A majority of millennials now rejects capitalism. In truth, capitalism has been in decline for a long time. And that might not be a bad thing.
Capitalism was once seen as a good thing. It’s based in Genesis, where we work six days and rest (Sabbath) on the seventh. Sabbath is for enjoying the fruits of our work. That requires amassing surplus capital from our previous six days work. Capitalism.
The Western church formalized capitalism in the 11th century. Two centuries later, Albertus Magnus defined “just price” by what is moral and what the market will bear. That’s why Catholic monasteries emerged as capitalist enterprises, serving not only as manufacturing and trading centers, but also as investment houses.
Capitalism spread throughout medieval Europe with the advent of responsive government providing political stability. But historians note the “dynamism of the medieval economy was primarily that of the Church.” By the 14th century, the term “capital” had come into use. Two centuries later, Adam Smith wrote that capitalism requires “the best head joined to the best heart (conscience).” Conscientious capitalism.
As the Western church declined in the 19th century, so did capitalism. Crony capitalism became the norm in The Gilded Age as Karl Marx noted that capitalism’s rewards were spread unequally. In his 1867 book, Das Kapital, Marx claims capitalism is nothing more than a steppingstone to a superior society, one without rich or poor classes. But as a philosopher, he recognized “the philosophers have only interpreted the world. The point is to change it.” Marx felt change required a revolution—like World War I.
More than any previous war, World War I depended on huge quantities of industrial products and the raw materials needed to make them. This included precision optical equipment, used in aerial reconnaissance camera lenses, periscopes, telescopic sights for sniper rifles, and binoculars. A year into the war, the British military was running disastrously low on binoculars. An appeal was made to the public, bringing in 2,000 pairs, but not the tens of thousands needed. British authorities turned the world’s leading manufacturer of precision optics: Germany.
It’s best to not advertise collusion with the enemy, so the British Ministry of Munitions was quietly dispatched to neutral Switzerland to propose a deal to Germany. The reply was swift and positive. The German War Office would immediately supply 8,000 to 10,000 each of two types of binoculars. To ensure quality, it was suggested that the British forces inspect the equipment of captured German officers.
This became a two-way deal. Due to the Royal Navy’s blockade on German ports, Germany lacked a treasured commodity: rubber. Rubber was vital for telephone wires to factory machinery to tires and fan belts of motor vehicles. As it happened, rubber was abundant in the Allies’ African and Asian colonies. A deal was struck. Britain agreed to deliver rubber to Germany at the Swiss border.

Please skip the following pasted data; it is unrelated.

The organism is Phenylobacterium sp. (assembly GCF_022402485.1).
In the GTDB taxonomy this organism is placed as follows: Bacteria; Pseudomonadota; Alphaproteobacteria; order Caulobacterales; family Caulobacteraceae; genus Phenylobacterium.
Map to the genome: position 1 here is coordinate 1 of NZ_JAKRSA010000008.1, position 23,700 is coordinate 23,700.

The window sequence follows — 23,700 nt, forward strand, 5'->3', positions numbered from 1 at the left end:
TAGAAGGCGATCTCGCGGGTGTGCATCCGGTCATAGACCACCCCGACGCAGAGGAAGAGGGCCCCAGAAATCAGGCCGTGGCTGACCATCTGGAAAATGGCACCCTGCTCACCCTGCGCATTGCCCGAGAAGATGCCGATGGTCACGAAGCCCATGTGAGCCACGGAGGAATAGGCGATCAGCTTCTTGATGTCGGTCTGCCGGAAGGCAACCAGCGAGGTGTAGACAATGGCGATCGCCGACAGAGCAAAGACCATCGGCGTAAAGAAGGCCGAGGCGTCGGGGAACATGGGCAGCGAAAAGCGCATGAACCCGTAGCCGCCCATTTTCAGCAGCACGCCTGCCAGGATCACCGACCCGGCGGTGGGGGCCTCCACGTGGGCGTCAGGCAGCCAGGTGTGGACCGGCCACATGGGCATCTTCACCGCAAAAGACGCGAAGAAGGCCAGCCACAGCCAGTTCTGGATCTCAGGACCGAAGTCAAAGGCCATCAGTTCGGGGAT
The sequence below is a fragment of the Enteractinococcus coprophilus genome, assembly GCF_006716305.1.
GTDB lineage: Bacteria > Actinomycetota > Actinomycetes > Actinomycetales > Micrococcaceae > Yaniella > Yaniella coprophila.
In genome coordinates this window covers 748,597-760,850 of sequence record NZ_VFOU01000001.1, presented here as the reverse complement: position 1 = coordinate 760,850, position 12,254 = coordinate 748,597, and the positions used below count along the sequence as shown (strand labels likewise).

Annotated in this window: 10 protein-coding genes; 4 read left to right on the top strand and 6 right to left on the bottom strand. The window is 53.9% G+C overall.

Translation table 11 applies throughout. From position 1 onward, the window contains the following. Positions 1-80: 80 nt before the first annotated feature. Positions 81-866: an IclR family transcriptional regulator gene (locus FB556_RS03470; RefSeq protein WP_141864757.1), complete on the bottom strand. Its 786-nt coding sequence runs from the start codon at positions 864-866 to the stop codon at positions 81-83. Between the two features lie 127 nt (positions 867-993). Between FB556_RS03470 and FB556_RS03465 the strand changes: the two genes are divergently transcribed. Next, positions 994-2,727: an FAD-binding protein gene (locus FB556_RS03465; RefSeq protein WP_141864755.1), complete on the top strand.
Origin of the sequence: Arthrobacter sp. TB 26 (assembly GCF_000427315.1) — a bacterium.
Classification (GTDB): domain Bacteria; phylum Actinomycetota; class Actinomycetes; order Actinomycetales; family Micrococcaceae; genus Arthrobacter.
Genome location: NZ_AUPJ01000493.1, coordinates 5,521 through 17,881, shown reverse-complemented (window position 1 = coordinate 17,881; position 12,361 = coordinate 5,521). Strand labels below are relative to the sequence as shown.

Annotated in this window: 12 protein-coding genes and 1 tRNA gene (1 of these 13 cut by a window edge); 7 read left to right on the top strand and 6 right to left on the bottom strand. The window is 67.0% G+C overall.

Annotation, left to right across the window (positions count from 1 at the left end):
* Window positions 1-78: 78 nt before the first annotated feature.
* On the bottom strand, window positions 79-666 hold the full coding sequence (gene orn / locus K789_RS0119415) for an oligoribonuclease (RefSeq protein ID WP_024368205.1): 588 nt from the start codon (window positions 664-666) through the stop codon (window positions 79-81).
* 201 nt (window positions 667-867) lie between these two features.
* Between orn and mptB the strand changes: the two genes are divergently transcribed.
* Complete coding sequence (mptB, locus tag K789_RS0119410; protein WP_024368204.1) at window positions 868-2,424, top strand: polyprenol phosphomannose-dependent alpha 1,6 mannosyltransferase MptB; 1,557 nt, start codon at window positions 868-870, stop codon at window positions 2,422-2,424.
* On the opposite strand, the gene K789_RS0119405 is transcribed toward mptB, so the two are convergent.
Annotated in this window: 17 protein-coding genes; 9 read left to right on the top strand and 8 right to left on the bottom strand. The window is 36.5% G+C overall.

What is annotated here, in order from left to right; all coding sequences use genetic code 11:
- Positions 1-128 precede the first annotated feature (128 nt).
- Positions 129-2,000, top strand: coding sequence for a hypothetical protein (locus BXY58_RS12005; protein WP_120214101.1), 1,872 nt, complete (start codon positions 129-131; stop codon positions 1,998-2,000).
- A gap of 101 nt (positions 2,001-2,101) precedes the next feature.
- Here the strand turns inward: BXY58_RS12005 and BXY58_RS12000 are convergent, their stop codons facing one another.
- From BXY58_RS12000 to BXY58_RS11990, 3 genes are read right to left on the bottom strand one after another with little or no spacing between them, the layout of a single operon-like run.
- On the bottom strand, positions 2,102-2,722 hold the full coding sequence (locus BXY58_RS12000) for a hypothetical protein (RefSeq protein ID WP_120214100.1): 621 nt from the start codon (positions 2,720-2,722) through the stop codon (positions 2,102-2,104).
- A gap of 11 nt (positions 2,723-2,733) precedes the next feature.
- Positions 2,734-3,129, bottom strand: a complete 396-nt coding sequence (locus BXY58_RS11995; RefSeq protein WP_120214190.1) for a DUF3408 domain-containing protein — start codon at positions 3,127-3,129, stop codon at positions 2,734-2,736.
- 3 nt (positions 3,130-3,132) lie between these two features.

Secrets are hard to keep. Rumors of the deal leaked. Two years later Hettie Wheldon, an anti-war activist, sat in a British prison listening to the firing of guns at the nearby artillery officers’ academy. She called it one of the “death rattles of Capitalism.”
The death rattles increased. After the war, Europeans learned of the deal. They were shocked to learn that British and German business executives had profited from a deal increasing the ability of the British and German armies to slaughter one another. Since then, collusive and crony capitalism has been on the rise (ex: Amazon’s new headquarters in NYC). Two years ago, a Harvard University survey reported that a majority of millennials now rejects capitalism. Just 42 percent support it.
But this might a good death. John Della Volpe, the polling director at Harvard, interviewed in greater depth a small group of people in the survey. He found that millennials are not rejecting the idea of capitalism but “the way in which capitalism is practiced today.” I’m all for the death of collusive and crony capitalism.
The challenge is new competitors for capitalism. Yesterday’s front page New York Times reported on Communist capitalism. This week’s Economist headlines “The Next Capitalist Revolution.” I’m hoping for a return to conscientious capitalism. My hunch is many millennials would find it attractive. The trick is reframing this biblical view of capitalism in images and language accessible to millennials, most of whom are post-Christian. That’s one of the projects I’m working on.
 Rodney Stark, The Victory of Reason: How Christianity Led to Freedom, Capitalism, and Western Success (Random House, 2005). 55-65
 Randall Collins, Weberian Sociological Theory, (Cambridge University Press, 1986), 58.
 Adam Hochschild, To End All Wars: A Story of Loyalty and Rebellion, 1914-1918 (Houghton Mifflin, 2011), 258.